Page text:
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StyleGAN Generated Face Classification with ResNexts
Latest   Machine Learning

StyleGAN Generated Face Classification with ResNexts

Last Updated on July 20, 2023 by Editorial Team

Author(s): Luka Chkhetiani

Originally published on Towards AI.

Using ResNexts with StyleGAN U+007C Towards AI

A week or two back a team released a dataset of 100K images of generated faces, based on StyleGAN [Karras et al. and NVIDIA] (see paper).

We’ve seen similar tech open for public interaction a while ago on, which basically generates an entirely new face for every visit on the website.

The network is robust, and the work impressive, that’s for sure. And, to be completely honest, us, people in the field of ML/DL, especially if you’ve played with GANs, are familiar with Computer Vision, can somehow detect the fakeness.

Anyway, let me share a couple of red flags that generated images have in most cases:

1. Pixel Perturbation

Many of almost-perfect generated images have mutilated pixels, that look like

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2. Asymmetry

Objects are asymmetrical. In this case, both sides of the glasses are different.

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3. Weird side-object, asymmetrical teeth.

In case there’s another object present on image, we’ve destructed the idea of it. In this image, we see the idea of a person, but it seems to be weird.

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4. Asymmetrical teeth, weird side-object

Again asymmetry and weird objects, but in this case asymmetry of teeth are much clearly illustrated, and the object gives us feeling like we know what it is, but can’t describe it.

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5. Synthetic Skin

Skin in generated images is not well structured. Transitions, highlights, and sharpness are easy to spot.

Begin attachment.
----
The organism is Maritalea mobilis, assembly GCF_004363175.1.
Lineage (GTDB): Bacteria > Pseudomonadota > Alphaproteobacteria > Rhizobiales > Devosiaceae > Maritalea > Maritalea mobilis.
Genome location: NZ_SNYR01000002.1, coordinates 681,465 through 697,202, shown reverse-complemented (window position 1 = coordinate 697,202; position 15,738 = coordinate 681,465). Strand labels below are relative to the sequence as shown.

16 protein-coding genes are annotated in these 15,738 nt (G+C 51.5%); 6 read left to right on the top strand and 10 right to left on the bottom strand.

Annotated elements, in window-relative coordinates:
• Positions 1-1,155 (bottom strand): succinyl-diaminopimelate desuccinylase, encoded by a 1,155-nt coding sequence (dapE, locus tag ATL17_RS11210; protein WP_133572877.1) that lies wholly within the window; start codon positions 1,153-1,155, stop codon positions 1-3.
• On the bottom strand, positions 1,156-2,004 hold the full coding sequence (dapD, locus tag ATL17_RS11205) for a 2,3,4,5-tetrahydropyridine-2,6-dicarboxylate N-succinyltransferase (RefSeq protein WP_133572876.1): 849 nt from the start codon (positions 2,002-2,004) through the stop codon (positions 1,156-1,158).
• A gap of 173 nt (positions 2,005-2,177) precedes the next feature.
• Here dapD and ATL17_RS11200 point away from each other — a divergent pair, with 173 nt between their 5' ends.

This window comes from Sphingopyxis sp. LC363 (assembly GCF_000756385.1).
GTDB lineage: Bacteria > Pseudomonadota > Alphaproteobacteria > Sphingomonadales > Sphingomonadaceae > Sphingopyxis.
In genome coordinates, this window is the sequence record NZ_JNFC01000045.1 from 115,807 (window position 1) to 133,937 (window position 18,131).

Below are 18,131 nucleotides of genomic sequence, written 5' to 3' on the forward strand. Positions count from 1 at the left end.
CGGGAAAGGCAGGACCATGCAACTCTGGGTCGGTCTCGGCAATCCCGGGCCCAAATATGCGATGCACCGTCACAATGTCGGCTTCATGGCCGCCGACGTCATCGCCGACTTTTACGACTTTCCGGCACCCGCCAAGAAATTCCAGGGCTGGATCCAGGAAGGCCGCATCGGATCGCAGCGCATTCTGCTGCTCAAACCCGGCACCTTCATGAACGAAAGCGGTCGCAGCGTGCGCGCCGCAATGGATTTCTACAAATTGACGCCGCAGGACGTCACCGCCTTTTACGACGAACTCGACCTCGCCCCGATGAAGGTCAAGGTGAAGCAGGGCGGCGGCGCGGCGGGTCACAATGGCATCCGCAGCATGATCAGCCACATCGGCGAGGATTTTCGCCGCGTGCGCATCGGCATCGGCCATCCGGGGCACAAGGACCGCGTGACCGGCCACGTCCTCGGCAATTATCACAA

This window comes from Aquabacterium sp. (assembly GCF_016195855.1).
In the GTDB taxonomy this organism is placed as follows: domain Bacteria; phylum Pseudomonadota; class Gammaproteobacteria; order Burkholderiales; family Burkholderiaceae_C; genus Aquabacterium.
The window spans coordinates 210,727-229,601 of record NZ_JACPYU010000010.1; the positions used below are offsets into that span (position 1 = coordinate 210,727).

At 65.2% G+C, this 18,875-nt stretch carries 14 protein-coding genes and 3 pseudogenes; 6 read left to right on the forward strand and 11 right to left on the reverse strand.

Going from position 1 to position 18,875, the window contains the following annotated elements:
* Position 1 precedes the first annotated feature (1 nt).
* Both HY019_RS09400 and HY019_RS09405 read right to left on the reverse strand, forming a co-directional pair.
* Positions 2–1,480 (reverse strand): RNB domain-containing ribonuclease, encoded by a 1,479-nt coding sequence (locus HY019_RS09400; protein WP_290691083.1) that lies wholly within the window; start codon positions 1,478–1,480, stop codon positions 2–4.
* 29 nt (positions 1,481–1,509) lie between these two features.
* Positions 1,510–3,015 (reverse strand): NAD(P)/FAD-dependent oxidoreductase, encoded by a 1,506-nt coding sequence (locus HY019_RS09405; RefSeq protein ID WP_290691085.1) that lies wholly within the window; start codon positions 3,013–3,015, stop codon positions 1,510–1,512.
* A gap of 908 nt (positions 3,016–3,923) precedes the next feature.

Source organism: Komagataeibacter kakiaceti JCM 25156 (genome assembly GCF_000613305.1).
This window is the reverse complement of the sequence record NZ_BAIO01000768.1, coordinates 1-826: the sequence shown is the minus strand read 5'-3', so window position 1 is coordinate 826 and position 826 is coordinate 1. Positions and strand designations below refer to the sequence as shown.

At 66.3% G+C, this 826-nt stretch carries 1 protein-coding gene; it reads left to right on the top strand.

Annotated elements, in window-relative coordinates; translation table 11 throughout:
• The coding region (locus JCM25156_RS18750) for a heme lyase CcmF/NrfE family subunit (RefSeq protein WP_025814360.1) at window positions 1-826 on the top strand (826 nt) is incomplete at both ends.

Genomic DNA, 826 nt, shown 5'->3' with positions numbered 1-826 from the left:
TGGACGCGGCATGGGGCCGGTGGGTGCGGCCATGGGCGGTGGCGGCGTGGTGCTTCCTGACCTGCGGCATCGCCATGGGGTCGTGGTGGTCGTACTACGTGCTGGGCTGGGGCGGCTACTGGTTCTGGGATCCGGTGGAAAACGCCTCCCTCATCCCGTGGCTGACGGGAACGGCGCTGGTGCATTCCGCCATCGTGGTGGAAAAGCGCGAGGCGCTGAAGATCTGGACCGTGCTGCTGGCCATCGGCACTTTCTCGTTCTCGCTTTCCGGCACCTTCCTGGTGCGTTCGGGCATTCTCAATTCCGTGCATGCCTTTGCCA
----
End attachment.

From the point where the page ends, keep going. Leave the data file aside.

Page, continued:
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6. Hair

Hair is messy in most of the cases, and are mixed with different objects, skin or background.

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An obligation of data-usage

Well, when you see a royalty-free data, available publicly, it’s hard to not try it out. The generated images are free to use for commercial and research purposes ‘’just for a link back to them’’, as described in terms of use.

Speaking of Google Colab dependent person, it was really challenging to get the data altogether for a couple of reasons, such as a. having not total access while adding to my drive. b. well, there are 100K images, and Colab is really slow in case of reading/writing (moving, copying) media files.

And, I chose to use CelebA images for the “True” class.
So: Real Images: True, Generated Images: False

While analyzing the dataset, I’ve noticed a couple of differences, and similarities:

  1. Well, — quality. CelebA aligned images are pixelated, and have low quality, whereas StyleGAN generated images have Super Resolution (1024×1024)
  2. Background diversity — There are various backgrounds presented in CelebA images, such as banners, fields, cars, etc. But, we have an almost identical background in the case of generated ones.